afford its fee (I’ve been a member myself on an experimental basis). There is
no Royal Institution of Chartered Economists (RIChE) assuring professional standards and providing for a Licence to
Practice on the basis of annual commitment to accredited CPD. So there is no
professional body to which the public can turn for assurance about standards of
professional practice. And this despite members of the MPC and the OBR (for
example) exercising considerable delegated authority (independence) with
respect to public policy.
In their report Standards
Matter (January 2013), the Committee on Standards in Public Life noted that
their Nolan Principles have informed developments across a wide range of
organisations and professions. And they claim that considerable progress is
being made: “In professional services there have been major efforts to improve
the quality of self-regulation. Examples of professional regulatory bodies
established (post-Nolan) include the Bar Standards Board (2006), the
Solicitors’ Regulatory Authority (2007) and the General Pharmaceutical Council
But still no Royal Institution of Chartered Economists.
And when first I heard the Governor of the Bank of England
claim (on a TV News clip, during a visit to Scotland) to represent “an
impartial technocratic institution”, I thought it a bold claim. And one no less
applicable to the OBR.
My (Chambers) dictionary indicates that a “technocratic
institution” claims to exercise political authority on the basis of technical
expertise; a “technocratic assessment” constitutes an authoritative statement
not subject to public dispute (i.e. beyond political debate).
But if ‘technocratic’ indicates a claim to possess
privileged insight, with no use for evidence (nor any need to answer to
evidence independently presented), then technocracy is gnosticism. And the
English traditionally reject gnosticism as the basis of executive authority. In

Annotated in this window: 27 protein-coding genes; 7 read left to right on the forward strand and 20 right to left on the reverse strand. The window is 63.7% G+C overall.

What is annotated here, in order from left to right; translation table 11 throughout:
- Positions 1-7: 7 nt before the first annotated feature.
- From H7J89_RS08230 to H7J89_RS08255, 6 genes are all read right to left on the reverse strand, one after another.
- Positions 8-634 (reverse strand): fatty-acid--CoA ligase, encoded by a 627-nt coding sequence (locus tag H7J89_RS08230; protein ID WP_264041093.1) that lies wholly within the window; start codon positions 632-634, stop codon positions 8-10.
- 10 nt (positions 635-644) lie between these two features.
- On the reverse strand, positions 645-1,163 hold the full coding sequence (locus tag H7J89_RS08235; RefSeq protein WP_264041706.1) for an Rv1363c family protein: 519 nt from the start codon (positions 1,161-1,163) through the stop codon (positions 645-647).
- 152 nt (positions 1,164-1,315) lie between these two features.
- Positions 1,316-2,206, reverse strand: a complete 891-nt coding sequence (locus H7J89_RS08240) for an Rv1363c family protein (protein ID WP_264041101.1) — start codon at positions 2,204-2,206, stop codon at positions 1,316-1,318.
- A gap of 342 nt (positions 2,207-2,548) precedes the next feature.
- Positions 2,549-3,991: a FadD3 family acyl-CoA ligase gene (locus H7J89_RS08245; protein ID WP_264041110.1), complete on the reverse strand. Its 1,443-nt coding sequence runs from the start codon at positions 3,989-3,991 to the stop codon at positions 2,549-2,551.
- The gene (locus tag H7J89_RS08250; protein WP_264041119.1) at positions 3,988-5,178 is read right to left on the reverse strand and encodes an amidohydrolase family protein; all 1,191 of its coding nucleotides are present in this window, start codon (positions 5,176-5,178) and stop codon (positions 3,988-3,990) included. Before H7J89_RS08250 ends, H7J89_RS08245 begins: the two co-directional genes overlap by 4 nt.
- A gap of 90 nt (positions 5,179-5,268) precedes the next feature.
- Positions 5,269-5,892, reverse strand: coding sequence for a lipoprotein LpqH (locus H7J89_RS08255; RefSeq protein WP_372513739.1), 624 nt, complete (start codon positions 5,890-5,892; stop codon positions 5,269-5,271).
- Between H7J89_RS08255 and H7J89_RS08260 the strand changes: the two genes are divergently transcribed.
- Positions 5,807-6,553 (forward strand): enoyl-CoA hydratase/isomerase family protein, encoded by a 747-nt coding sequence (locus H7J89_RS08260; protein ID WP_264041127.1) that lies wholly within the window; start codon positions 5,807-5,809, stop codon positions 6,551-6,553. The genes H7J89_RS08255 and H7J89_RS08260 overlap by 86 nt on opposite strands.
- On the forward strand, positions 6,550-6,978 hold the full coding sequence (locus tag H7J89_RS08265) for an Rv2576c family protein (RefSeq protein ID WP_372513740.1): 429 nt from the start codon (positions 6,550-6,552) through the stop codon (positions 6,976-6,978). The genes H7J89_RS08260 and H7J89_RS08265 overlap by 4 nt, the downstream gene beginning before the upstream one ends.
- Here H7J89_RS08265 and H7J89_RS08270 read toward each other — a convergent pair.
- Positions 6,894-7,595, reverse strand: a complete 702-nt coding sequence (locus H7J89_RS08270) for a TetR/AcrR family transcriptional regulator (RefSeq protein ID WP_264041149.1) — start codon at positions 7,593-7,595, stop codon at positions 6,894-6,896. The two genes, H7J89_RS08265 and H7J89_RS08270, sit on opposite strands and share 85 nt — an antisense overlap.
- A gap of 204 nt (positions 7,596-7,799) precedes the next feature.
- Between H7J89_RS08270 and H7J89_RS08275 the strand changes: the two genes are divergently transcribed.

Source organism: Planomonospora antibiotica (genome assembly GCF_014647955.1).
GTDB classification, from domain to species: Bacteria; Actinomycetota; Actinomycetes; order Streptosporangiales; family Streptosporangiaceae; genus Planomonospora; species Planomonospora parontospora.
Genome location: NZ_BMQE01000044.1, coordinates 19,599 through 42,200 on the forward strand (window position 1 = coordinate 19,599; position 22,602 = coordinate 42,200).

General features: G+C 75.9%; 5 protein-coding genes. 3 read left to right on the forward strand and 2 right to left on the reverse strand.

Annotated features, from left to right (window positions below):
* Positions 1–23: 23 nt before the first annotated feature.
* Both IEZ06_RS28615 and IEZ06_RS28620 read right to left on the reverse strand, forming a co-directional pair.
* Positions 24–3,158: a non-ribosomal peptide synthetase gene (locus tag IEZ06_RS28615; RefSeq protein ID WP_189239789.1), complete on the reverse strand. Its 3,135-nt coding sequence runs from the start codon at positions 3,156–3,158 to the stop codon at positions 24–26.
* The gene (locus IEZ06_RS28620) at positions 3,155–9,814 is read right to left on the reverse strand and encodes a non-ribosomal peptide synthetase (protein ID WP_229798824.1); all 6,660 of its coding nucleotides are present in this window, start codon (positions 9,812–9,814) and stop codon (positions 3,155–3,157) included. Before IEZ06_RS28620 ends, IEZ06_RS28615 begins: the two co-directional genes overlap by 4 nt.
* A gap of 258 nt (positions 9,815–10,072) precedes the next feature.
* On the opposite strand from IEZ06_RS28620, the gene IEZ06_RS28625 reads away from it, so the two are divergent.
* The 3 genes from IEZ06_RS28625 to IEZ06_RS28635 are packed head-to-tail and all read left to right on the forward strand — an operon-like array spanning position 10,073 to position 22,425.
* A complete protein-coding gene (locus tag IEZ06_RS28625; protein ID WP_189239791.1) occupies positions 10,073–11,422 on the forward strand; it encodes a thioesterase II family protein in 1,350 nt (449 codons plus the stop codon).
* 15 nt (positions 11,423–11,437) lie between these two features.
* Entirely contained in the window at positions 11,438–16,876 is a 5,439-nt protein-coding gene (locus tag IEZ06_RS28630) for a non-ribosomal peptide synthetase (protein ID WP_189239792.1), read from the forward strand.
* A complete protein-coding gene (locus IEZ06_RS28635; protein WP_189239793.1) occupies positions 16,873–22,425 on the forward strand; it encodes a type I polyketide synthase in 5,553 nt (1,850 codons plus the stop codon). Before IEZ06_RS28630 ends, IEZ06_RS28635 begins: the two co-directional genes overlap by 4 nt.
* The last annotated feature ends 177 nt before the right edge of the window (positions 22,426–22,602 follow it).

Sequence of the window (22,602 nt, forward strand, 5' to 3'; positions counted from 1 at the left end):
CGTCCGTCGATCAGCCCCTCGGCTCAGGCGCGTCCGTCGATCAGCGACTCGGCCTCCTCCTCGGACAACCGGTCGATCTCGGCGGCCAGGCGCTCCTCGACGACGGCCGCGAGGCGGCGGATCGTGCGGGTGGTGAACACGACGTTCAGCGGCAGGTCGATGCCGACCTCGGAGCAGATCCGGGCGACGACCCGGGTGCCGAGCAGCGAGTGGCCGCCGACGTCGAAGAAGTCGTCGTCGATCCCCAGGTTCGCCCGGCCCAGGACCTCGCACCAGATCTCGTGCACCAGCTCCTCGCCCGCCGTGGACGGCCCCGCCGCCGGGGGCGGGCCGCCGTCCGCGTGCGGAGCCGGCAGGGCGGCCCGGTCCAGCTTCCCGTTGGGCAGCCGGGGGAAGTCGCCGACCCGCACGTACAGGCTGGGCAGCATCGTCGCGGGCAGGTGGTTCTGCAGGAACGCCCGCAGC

fact we expect that public servants will be agnostic on our behalf
and will use evidence impartially as the basis for judgement. This is embodied
in the Nolan Principle of Objectivity: “using the best evidence and without
bias”. When preconceptions are incompatible with available evidence we expect
the preconceptions to be abandoned. To a convinced technocrat this
understanding may seem unsophisticated, but as the Chair of the Committee on
Standards in Public Life’s Research Advisory Board points out: “Principles in the public domain should be
clear, and should depart as little as possible from their ordinary meanings.
Too much divergence breeds misunderstanding, and misunderstanding exacerbates
mistrust.” (Mark Philp, The seven principles of public life: What
they say and what they mean, report to the Committee on Standards in Public
Life, 2002, revised 2012, p.10). It is necessary to be rather strict about this
because: “Individually and collectively people have a great capacity to find
ways of acting within the letter but not the spirit of acceptable behaviour and
to rationalise their reasons for so doing” (Standards
Unfortunately there is no prospect of economists
establishing themselves as a profession. Thus there is no chance for the public
to hold official economic thinking to account. The political parties have
forsworn critical scrutiny and the public has no professional body that it can
appeal to. Meanwhile the evidence that official thinking is wrong (e.g. http://www.stparsons.co.uk/files/official_thinking.pdf)
goes officially unacknowledged and deliberately